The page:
• Diarylide Yellow + Permanent Alizarin Crimson + Burnt Sienna
  • Burnt Sienna + Cadmium Orange + Phthalo Blue (green shade)
  • Burnt Sienna + Paynes Gray
  • Burnt Sienna + Van Dyke Brown + Dioxazine Purple + Permanent Alizarin Crimson
  • Quinacridone Violet + Hansa Yellow Deep
  • Chrome Yellow + Violet
  • Flesh Tint + Mauve

Cool and warm color combinations achieve a variety of realistic skin tones

Want to give it a try? Download this blank worksheet to print out a blank chart and make your own lively skin tone watercolor combinations.

  • Mix colors together on your palette until you get the desired color
  • Use your brush to wet the paper inside of the face oval shape. Don’t oversaturate it so that you can have some control to keep the water inside the shape. If you put down too much, touch the edge with a dry brush to pick up the excess.
  • Apply your mixed color into the wet area, pulling the brush along as you would read a book, from side to side and top to bottom, always starting where you left off. If you are working on a larger shape, it is easier to keep the page tilted towards you so that the water accumulates along the bottom as you work, to minimize lines and achieve a smooth application.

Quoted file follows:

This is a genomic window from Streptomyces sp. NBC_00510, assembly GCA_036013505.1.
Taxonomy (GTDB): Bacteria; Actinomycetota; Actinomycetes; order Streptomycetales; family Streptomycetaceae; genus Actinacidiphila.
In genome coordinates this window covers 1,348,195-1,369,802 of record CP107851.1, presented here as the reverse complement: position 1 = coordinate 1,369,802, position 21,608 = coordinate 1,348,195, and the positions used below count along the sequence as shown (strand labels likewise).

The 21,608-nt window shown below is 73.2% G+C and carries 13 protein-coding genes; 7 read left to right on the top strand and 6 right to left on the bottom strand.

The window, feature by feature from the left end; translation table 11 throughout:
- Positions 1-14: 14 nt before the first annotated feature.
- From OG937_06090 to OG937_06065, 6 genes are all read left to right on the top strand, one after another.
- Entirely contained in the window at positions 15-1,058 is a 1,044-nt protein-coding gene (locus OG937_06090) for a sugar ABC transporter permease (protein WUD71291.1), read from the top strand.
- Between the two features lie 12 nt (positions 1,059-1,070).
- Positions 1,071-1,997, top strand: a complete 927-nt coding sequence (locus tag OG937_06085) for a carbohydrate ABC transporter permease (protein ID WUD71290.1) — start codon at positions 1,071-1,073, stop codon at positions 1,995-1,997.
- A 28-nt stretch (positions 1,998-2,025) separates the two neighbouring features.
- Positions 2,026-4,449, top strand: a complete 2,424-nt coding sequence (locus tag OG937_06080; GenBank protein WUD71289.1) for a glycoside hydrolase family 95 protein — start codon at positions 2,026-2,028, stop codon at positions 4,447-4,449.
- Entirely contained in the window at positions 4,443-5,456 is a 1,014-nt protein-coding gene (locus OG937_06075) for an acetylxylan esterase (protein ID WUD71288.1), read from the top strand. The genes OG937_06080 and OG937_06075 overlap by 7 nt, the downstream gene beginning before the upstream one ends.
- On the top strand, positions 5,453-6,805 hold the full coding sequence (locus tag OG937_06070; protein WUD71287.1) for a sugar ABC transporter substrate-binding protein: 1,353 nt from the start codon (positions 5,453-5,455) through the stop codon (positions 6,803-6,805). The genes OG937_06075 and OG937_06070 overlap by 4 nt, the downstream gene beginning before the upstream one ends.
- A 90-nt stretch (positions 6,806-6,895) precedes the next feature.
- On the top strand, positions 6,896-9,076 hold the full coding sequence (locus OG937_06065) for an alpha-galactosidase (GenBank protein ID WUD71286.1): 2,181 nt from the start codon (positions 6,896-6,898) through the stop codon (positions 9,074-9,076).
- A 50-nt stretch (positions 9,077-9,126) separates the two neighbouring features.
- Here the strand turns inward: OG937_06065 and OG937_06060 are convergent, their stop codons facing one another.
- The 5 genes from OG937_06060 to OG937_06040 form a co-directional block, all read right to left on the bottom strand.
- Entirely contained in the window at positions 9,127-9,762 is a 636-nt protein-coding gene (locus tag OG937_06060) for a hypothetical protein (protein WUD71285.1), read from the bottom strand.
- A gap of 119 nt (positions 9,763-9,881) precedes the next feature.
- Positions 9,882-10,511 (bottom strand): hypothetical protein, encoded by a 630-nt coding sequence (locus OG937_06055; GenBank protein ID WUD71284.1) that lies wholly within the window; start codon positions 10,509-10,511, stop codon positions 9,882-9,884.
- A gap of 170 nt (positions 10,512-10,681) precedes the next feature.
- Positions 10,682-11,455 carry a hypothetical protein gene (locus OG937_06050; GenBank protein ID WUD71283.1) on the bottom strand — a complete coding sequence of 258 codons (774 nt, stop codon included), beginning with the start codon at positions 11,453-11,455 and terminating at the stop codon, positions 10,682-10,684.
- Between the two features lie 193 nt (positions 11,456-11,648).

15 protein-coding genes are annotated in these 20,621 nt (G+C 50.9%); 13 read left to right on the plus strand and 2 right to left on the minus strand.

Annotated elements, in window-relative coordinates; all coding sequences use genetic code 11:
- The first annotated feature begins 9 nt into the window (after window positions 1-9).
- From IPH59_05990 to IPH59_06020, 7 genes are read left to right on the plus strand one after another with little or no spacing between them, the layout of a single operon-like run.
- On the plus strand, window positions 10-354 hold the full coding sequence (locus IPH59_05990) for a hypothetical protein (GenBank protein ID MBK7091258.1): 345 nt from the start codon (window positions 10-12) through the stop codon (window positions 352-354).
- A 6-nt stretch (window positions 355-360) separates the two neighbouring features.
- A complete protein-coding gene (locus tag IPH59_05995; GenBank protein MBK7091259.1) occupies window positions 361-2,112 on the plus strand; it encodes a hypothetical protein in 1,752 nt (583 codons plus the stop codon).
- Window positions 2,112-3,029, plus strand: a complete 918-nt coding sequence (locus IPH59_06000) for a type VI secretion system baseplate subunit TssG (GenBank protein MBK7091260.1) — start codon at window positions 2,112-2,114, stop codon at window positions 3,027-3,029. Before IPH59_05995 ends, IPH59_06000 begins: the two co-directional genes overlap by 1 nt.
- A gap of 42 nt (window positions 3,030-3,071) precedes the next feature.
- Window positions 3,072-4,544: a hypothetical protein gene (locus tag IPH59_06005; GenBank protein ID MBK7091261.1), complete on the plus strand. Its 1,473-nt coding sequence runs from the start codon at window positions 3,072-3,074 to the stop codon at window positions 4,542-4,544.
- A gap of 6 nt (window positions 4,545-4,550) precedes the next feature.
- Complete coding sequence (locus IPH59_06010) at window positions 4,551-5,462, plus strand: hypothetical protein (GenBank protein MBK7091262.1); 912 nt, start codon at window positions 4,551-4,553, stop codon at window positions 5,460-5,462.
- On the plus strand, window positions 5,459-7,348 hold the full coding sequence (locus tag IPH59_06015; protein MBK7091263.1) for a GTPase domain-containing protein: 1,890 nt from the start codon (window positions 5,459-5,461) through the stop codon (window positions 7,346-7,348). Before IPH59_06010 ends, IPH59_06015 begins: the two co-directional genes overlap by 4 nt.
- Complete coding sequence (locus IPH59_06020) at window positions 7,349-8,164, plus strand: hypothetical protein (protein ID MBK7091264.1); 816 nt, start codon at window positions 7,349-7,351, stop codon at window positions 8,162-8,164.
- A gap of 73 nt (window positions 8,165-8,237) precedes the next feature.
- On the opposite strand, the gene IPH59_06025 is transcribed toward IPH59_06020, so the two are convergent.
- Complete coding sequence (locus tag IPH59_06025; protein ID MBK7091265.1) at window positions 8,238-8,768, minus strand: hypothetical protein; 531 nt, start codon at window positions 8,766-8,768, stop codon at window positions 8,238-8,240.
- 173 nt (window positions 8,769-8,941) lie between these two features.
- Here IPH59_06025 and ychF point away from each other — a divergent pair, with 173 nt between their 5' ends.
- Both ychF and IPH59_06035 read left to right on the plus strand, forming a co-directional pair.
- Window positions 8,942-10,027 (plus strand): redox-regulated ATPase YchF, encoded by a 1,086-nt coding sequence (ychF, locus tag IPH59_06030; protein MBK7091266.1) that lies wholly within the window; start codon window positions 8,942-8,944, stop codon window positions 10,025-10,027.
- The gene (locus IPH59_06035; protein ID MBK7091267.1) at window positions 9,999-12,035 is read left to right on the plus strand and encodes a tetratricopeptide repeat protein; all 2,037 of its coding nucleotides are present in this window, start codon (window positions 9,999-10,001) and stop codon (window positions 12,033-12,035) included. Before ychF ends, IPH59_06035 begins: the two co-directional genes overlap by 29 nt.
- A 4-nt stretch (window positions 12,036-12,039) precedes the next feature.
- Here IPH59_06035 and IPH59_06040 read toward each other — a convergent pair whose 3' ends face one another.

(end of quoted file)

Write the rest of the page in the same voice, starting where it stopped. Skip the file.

• Make sure and write down the color combination you used in the space provided, as well as the brand of paints as soon as you finish a face. This will help you keep this as a reference for future use.

And remember, your people are part of the scene that they are populating. Their faces are illuminated by their surroundings too. 

You can allow your faces to dry completely and add a wash of color that corresponds to their placement in your picture. You can also let that color seep into the wet mixture from the side that is facing an element in the scene. This makes a connection between the figure and its position as part of your composition.

Get mixing and fill your sketchbook with lively skin tones!

About: Sally Lynn MacDonald has worked in the art materials industry for over a decade. She attends trade shows where manufacturers present the latest trends, newest colors and coolest tools. She has rarely met an art supply she didn’t want to own in every color. You can take advantage of her #fullsetsyndrome to navigate the world of art materials from her Studio Lab. This Anarchivist® seeks to abandon rules and reacquaint you with the passion of creating something from nothing. Even if it does seem like she has everything at her disposal.